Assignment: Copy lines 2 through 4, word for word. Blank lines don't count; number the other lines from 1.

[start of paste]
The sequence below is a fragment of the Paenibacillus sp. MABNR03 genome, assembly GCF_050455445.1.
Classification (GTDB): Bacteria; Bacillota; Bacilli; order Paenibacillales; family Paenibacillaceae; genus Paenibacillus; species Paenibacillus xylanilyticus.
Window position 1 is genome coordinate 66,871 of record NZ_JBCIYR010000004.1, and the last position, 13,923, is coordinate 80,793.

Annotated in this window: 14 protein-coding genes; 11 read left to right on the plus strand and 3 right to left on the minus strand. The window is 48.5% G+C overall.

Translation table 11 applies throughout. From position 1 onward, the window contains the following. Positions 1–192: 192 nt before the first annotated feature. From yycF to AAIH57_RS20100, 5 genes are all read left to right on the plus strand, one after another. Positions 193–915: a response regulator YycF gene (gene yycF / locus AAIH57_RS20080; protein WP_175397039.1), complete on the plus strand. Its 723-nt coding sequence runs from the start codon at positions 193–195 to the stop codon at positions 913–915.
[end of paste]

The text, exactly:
Classification (GTDB): Bacteria; Bacillota; Bacilli; order Paenibacillales; family Paenibacillaceae; genus Paenibacillus; species Paenibacillus xylanilyticus.
Window position 1 is genome coordinate 66,871 of record NZ_JBCIYR010000004.1, and the last position, 13,923, is coordinate 80,793.

Annotated in this window: 14 protein-coding genes; 11 read left to right on the plus strand and 3 right to left on the minus strand. The window is 48.5% G+C overall.